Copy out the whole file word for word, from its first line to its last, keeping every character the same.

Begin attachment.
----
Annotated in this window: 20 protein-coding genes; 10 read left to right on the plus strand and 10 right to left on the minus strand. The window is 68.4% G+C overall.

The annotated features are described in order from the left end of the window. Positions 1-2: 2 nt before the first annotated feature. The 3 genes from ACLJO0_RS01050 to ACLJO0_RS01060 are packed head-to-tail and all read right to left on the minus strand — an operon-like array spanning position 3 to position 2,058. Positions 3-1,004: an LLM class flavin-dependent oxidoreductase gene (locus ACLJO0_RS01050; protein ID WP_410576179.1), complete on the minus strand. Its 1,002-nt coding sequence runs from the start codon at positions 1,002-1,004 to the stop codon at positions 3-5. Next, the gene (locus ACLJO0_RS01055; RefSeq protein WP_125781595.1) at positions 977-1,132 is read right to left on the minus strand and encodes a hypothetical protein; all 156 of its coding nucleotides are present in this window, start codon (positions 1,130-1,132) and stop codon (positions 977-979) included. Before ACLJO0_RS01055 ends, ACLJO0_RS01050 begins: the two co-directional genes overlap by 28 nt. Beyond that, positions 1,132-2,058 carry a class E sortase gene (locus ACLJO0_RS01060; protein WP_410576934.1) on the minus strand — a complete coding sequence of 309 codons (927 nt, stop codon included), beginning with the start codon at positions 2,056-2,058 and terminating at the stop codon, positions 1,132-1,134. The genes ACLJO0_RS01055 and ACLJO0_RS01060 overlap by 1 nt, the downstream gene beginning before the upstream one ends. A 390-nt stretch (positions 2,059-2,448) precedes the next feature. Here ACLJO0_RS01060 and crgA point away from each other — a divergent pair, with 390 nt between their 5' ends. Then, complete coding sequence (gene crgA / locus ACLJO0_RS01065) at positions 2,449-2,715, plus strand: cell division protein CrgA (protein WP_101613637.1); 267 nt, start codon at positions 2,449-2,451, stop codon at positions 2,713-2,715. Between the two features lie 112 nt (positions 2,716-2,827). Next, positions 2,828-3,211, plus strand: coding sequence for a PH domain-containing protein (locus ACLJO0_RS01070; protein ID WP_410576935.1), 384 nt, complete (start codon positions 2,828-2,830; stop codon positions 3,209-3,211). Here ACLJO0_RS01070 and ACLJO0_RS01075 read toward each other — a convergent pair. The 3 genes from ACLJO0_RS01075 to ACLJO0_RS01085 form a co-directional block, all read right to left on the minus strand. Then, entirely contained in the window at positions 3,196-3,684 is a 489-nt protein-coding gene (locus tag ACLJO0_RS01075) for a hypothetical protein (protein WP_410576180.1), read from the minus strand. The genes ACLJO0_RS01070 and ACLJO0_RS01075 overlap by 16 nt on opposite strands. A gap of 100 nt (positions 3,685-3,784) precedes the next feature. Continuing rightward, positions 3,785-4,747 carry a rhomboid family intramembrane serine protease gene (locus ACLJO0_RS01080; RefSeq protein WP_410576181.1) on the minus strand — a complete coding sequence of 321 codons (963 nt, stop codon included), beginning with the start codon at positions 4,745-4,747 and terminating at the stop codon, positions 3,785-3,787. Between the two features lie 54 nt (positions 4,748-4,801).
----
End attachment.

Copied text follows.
Annotated in this window: 20 protein-coding genes; 10 read left to right on the plus strand and 10 right to left on the minus strand. The window is 68.4% G+C overall.

The annotated features are described in order from the left end of the window. Positions 1-2: 2 nt before the first annotated feature. The 3 genes from ACLJO0_RS01050 to ACLJO0_RS01060 are packed head-to-tail and all read right to left on the minus strand — an operon-like array spanning position 3 to position 2,058. Positions 3-1,004: an LLM class flavin-dependent oxidoreductase gene (locus ACLJO0_RS01050; protein ID WP_410576179.1), complete on the minus strand. Its 1,002-nt coding sequence runs from the start codon at positions 1,002-1,004 to the stop codon at positions 3-5. Next, the gene (locus ACLJO0_RS01055; RefSeq protein WP_125781595.1) at positions 977-1,132 is read right to left on the minus strand and encodes a hypothetical protein; all 156 of its coding nucleotides are present in this window, start codon (positions 1,130-1,132) and stop codon (positions 977-979) included. Before ACLJO0_RS01055 ends, ACLJO0_RS01050 begins: the two co-directional genes overlap by 28 nt. Beyond that, positions 1,132-2,058 carry a class E sortase gene (locus ACLJO0_RS01060; protein WP_410576934.1) on the minus strand — a complete coding sequence of 309 codons (927 nt, stop codon included), beginning with the start codon at positions 2,056-2,058 and terminating at the stop codon, positions 1,132-1,134. The genes ACLJO0_RS01055 and ACLJO0_RS01060 overlap by 1 nt, the downstream gene beginning before the upstream one ends. A 390-nt stretch (positions 2,059-2,448) precedes the next feature. Here ACLJO0_RS01060 and crgA point away from each other — a divergent pair, with 390 nt between their 5' ends. Then, complete coding sequence (gene crgA / locus ACLJO0_RS01065) at positions 2,449-2,715, plus strand: cell division protein CrgA (protein WP_101613637.1); 267 nt, start codon at positions 2,449-2,451, stop codon at positions 2,713-2,715. Between the two features lie 112 nt (positions 2,716-2,827). Next, positions 2,828-3,211, plus strand: coding sequence for a PH domain-containing protein (locus ACLJO0_RS01070; protein ID WP_410576935.1), 384 nt, complete (start codon positions 2,828-2,830; stop codon positions 3,209-3,211). Here ACLJO0_RS01070 and ACLJO0_RS01075 read toward each other — a convergent pair. The 3 genes from ACLJO0_RS01075 to ACLJO0_RS01085 form a co-directional block, all read right to left on the minus strand. Then, entirely contained in the window at positions 3,196-3,684 is a 489-nt protein-coding gene (locus tag ACLJO0_RS01075) for a hypothetical protein (protein WP_410576180.1), read from the minus strand. The genes ACLJO0_RS01070 and ACLJO0_RS01075 overlap by 16 nt on opposite strands. A gap of 100 nt (positions 3,685-3,784) precedes the next feature. Continuing rightward, positions 3,785-4,747 carry a rhomboid family intramembrane serine protease gene (locus ACLJO0_RS01080; RefSeq protein WP_410576181.1) on the minus strand — a complete coding sequence of 321 codons (963 nt, stop codon included), beginning with the start codon at positions 4,745-4,747 and terminating at the stop codon, positions 3,785-3,787. Between the two features lie 54 nt (positions 4,748-4,801).